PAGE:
Excerpt from Oscar of Between, Part 17D
Eager to sit at the top of the spiral stairs – sip her tea in sun’s caress – Oscar heads for the kitchen. Hears that the women next door are already smoking and talking on their balcony. On the fulcrum of post-Friday night & pre-Saturday night, Oscar notes how their conversation is animated with possibilities.
Never one for group feeding in the morning, Oscar heads down the hall. Eats cereal in sleepy shadows of front balcony. Back in kitchen to prepare tea, Oscar hears abrupt halt in conversation. Ahh! They have gone back inside. Carrying her tea down to the garden, she catches a glimpse – they’re still there – oddly quiet. Snatching another glimpse she sees each is bent over something on the little table, transfixed. Reading books? Then Oscar sees reflected light on one’s face. Oh, Oscar, you writing fool: not books. Mirrors! Each putting on makeup with such intensity it embarrasses her.
Oscar averts her eyes. Drinks tea awkwardly. Quickly returns to the front balcony for second cup.
Half an hour passes. Silence. Oscar decides to check it out: takes the compost down to garden. The two are still there. Utterly preoccupied as they make-up for their deficiencies with a sense of plumaged hope.
On that fateful YWCA summer camp’s canoe trip, Oscar realized she wasn’t a “girl” when the other girls set their alarm clocks 20 minutes early to put on their makeup. Realized there was no remedy. No viable camouflage. Girl? Boy? Oscar was neither either. Nor wishing to be.
Light-filled morn. Oscar walks down to Multimags to buy Sunday edition of The New York Times. July 22, 2011, Norway: a “Christian Extremist” (camouflaging himself in a policeman’s uniform) gains easy access to a small island. Kills 76 people. All but two are youth at a summer camp for politically active young adults.
Horror rises up in Oscar. The self-proclaimed Norwegian hero of the war against multiculturalism, feminists and Muslim immigrants, posts a 1,500-page manifesto and video of himself – in war camo with semi-automatic rifle – a couple of hours before his attack.
This is it.
– it’s you or me –
One survivor, a Sri Lankan-born 23-year-old who moved to Norway at age three, is quoted as saying the camp had been
“the safest place in the world.”
Three years later. Twenty-two-year-old California student posts a lengthy manifesto detailing his hatred of women and racial minorities. Next night he posts a YouTube video before killing three Asian roommates, thee women students, wounding thirteen others. Then – surrounded by police – kills himself. His father a unit director of The Hunger Games.
Yesterday. Corner of Commercial Drive and Broadway – older aboriginal man holds up white T-shirt for sale with black block letters:
the way water scores the land, the way water
breaks out from over to interior. the way place
racinates. in land’s wake. the way
the shape of the world makes
the fluid you. the world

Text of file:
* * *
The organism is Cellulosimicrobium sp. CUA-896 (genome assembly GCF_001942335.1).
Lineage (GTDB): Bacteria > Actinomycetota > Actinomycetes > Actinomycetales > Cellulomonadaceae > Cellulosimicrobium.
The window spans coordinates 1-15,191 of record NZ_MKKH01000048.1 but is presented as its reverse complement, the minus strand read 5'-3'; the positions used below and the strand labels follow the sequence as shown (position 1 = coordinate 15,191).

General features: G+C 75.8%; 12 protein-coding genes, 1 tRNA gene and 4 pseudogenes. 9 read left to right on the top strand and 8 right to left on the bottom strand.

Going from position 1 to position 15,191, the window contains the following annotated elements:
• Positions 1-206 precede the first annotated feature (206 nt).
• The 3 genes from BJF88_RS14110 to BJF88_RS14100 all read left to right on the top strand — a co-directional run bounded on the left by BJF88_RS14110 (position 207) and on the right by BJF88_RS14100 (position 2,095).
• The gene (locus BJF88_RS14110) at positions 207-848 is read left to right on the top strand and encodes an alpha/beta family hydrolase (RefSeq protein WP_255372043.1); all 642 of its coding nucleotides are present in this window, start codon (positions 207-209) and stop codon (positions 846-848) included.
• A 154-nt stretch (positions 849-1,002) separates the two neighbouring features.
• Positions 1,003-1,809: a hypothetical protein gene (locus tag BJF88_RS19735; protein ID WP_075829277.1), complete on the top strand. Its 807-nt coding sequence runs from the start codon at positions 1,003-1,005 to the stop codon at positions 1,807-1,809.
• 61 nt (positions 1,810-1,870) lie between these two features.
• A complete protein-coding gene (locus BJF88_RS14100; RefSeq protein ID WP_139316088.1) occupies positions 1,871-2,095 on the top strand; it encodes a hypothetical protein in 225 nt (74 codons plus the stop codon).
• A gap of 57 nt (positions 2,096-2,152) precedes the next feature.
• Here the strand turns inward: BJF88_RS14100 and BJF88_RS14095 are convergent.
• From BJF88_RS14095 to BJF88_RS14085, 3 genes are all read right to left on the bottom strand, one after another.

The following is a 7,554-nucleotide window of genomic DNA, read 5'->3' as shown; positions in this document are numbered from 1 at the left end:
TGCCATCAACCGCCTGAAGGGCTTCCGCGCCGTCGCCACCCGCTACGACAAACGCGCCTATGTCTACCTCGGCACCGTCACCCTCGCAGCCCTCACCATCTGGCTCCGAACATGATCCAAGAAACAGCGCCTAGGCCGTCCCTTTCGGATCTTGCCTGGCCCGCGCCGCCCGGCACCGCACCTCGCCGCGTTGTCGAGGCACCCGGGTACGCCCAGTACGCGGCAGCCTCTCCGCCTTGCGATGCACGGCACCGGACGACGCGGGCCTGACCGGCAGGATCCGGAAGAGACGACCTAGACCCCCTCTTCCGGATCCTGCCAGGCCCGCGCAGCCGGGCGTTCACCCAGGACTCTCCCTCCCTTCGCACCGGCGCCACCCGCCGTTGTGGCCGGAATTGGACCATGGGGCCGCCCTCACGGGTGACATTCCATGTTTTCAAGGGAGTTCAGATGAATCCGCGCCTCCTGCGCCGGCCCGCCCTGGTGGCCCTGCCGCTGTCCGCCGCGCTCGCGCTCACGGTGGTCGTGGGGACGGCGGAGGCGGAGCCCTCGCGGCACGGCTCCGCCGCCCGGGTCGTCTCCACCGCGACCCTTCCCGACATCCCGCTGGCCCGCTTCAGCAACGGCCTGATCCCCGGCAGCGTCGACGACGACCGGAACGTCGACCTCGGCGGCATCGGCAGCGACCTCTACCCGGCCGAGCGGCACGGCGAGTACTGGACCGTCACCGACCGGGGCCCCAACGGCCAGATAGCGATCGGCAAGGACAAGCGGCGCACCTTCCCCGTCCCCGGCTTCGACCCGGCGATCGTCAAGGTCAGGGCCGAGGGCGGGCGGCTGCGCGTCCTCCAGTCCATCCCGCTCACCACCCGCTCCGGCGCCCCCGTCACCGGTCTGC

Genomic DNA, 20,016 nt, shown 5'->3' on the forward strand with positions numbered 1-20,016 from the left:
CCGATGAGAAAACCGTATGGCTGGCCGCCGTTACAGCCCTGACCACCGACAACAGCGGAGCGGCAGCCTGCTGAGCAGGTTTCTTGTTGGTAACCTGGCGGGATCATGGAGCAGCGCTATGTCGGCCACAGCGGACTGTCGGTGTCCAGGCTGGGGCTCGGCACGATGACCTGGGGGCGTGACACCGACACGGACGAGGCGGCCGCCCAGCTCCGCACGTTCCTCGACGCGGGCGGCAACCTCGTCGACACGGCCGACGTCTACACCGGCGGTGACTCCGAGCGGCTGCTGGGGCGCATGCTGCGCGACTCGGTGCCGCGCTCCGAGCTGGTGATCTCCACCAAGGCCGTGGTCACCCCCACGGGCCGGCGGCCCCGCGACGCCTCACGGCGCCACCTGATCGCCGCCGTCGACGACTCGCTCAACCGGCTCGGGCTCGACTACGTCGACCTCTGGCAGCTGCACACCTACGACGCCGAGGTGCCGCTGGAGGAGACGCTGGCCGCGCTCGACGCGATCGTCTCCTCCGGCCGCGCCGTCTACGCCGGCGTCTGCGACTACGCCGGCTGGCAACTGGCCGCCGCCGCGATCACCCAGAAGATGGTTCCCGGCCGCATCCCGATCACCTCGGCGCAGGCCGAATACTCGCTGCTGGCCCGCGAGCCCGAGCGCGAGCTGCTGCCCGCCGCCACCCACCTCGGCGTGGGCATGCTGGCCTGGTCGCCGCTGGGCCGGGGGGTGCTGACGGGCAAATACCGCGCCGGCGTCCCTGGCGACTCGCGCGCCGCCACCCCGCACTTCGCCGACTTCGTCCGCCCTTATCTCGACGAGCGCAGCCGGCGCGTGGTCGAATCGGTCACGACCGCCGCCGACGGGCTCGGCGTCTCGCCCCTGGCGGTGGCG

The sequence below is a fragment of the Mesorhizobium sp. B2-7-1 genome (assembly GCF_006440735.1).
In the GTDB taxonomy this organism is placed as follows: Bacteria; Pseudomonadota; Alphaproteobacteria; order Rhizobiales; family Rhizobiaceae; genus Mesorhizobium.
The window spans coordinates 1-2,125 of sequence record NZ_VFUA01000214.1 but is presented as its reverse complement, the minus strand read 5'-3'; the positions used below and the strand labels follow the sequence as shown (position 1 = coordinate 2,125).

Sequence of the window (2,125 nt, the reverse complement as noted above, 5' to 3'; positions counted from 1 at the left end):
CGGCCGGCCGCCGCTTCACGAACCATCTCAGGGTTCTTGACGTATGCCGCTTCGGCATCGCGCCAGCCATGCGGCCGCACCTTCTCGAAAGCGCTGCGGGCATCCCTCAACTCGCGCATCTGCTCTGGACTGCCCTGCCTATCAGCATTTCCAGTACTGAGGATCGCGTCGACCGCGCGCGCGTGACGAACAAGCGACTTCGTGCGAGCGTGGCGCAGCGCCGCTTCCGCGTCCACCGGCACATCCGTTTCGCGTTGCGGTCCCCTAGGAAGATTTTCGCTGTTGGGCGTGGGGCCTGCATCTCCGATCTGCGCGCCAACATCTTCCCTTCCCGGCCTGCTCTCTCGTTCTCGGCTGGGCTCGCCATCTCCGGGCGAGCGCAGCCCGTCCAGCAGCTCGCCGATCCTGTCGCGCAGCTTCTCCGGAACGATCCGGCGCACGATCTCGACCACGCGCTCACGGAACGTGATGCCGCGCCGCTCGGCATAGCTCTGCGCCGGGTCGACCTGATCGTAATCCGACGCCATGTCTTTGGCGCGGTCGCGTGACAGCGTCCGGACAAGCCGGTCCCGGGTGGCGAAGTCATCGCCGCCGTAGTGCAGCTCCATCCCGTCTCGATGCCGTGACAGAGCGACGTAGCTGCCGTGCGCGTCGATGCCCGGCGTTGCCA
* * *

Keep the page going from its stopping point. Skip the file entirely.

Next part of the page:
that turns. the world worded
against the world. the words
you turn around in the scored world.
the words. post-racial. land andcolonization schedules out
like a crack turns
into an echo of a map
beating to windward
through a pane of glass; after the encounter
of tough and transparent; the autochthon
to conquest; the materials
of faceless imposition unendure
in the elements that brave usgenres abrade. evince sharply asymmetrical
cultural hierarchies. inspire. counter-voices dually engaged. natives
of a late colony. traditions storytelling state-of-the-nation paged.
oration. merged. expository burning. mercantile
prophecies shuffle eras. the first flush
of occupation. the first emergence of a mixed.
epic. duplicitous co-polemic
metropolises, the Pacific Northwest,
the last part of the Americas, settler preemption, and plague infection,
19th rather than 17th, delayed, accelerated
manner, entrepreneurs for the colonial
project, a matter
of one colonial office (London) managing a mixture,
to colonize a mix of subject, one hundred
plus languages alone.
with modernism, individualism, the latter
of the former.
neither “race management from below” nor historical site de rigeur. Alteration and
adaptation — whether or not they fit the official colonial or national ideologies — are
the ipso facto impulses of the region. past its incipience, a regional set of relations
arisen out of response — a polyvalence. such terrain, such shifting.
everything here is unique and nothing here is unique.
the elements of history, the evolutions of arrival. your image
overtop a very present don’t-fit; indeed — always — in short — exemplify
Gail Marlene Schwartz
I read Oscar’s Salon because…
I read Betsy’s book, Breathing the Page, and I was deeply moved and greatly inspired. As an interdiciplinary artist preoccupied with community, I continue my own exploration about how to weave new strands of creativity together to make new kinds of conversations that emerge from this rapidly changing world. With multiple voices, visual art, explorations in language and surprising choices in subject matter, Oscar Salon is a newly discovered treasure for me and I greatly appreciate the chance to co-create.